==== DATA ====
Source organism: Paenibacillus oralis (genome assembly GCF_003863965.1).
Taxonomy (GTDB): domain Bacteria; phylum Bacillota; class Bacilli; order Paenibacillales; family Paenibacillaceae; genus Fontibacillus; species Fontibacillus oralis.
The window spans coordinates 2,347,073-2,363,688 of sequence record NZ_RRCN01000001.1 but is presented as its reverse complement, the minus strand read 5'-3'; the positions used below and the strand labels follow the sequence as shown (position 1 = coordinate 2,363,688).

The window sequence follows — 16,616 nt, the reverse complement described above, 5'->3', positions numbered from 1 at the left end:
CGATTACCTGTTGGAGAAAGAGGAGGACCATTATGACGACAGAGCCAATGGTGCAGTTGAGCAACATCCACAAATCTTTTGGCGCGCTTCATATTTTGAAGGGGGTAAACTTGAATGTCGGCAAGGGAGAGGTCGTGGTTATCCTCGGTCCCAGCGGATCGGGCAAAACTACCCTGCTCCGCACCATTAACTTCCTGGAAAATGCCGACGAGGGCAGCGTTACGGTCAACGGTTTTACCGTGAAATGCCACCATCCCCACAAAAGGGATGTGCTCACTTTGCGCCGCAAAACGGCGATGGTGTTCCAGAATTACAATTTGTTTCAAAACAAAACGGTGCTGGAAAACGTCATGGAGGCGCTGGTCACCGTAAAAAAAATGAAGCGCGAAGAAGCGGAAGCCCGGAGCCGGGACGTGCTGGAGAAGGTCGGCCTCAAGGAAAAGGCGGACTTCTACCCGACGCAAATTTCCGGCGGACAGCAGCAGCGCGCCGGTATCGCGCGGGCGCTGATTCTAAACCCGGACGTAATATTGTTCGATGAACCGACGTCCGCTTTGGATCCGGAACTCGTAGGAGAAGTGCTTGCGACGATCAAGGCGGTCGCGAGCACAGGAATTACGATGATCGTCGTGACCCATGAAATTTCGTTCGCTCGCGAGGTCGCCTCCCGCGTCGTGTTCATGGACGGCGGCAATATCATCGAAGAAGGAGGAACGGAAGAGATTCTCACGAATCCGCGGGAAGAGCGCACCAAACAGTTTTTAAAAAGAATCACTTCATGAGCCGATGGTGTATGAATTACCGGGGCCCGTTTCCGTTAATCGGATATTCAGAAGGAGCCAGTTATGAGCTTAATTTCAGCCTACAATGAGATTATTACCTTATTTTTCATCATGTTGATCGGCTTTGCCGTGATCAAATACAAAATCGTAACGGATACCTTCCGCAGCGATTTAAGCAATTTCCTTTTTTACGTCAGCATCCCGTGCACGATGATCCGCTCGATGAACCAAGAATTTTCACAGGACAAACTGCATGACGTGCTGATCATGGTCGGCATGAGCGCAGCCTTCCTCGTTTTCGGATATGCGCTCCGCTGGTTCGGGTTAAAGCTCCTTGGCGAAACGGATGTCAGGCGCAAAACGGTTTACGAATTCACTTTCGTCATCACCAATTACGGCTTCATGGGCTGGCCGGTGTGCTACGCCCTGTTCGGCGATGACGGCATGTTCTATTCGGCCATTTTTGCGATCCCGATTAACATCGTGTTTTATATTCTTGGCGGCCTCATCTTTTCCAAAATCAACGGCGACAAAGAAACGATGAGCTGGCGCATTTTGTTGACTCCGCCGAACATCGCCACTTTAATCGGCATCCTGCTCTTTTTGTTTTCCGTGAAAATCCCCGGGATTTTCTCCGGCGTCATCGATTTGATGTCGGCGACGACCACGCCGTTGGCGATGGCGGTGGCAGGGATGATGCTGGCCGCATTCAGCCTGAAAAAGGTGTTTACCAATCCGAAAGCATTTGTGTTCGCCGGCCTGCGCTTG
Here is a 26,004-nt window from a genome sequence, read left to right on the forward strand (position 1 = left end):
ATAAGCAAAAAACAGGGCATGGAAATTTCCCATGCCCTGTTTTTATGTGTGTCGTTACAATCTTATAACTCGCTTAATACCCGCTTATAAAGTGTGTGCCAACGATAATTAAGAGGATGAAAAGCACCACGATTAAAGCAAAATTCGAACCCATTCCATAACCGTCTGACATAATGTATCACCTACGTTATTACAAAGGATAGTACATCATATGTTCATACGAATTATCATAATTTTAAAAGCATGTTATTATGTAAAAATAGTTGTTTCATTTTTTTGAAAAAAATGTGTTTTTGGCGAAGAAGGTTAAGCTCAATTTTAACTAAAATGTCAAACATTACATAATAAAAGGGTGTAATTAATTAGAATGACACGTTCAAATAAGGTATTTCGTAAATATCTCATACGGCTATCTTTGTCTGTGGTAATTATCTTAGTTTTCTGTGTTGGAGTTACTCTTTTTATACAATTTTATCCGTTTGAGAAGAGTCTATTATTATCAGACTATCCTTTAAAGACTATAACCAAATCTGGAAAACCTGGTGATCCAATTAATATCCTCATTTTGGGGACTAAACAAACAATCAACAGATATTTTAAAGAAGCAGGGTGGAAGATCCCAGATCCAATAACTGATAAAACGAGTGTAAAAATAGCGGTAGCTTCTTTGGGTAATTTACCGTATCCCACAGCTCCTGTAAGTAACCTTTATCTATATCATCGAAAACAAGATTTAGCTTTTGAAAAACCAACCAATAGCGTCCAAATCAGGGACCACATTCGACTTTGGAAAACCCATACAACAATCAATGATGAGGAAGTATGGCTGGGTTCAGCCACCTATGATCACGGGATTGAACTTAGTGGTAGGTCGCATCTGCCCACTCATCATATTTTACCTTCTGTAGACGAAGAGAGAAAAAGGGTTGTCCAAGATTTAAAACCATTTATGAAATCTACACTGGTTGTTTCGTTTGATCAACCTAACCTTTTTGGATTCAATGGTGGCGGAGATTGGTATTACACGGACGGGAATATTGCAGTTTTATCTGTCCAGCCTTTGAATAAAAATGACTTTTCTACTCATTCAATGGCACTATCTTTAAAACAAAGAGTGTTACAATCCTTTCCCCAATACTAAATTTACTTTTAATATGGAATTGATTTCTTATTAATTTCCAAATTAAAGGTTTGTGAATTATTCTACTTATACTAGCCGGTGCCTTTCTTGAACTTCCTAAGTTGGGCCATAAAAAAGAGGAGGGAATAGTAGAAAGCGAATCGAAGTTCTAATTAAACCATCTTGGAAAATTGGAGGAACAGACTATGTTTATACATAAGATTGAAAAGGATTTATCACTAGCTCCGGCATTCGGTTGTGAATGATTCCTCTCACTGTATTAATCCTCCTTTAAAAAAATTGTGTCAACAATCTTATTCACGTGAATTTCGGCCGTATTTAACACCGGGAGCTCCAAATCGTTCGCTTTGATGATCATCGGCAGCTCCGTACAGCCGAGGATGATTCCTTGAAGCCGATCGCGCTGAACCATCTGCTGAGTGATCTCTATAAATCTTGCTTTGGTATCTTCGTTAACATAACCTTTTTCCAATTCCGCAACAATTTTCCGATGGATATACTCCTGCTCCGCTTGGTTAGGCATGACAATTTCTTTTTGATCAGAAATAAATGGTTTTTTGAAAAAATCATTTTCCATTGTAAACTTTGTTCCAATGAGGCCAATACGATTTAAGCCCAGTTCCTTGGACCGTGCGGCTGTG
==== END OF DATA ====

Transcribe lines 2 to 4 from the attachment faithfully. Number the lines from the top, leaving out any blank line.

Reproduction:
Taxonomy (GTDB): domain Bacteria; phylum Bacillota; class Bacilli; order Paenibacillales; family Paenibacillaceae; genus Fontibacillus; species Fontibacillus oralis.
The window spans coordinates 2,347,073-2,363,688 of sequence record NZ_RRCN01000001.1 but is presented as its reverse complement, the minus strand read 5'-3'; the positions used below and the strand labels follow the sequence as shown (position 1 = coordinate 2,363,688).

The window sequence follows — 16,616 nt, the reverse complement described above, 5'->3', positions numbered from 1 at the left end: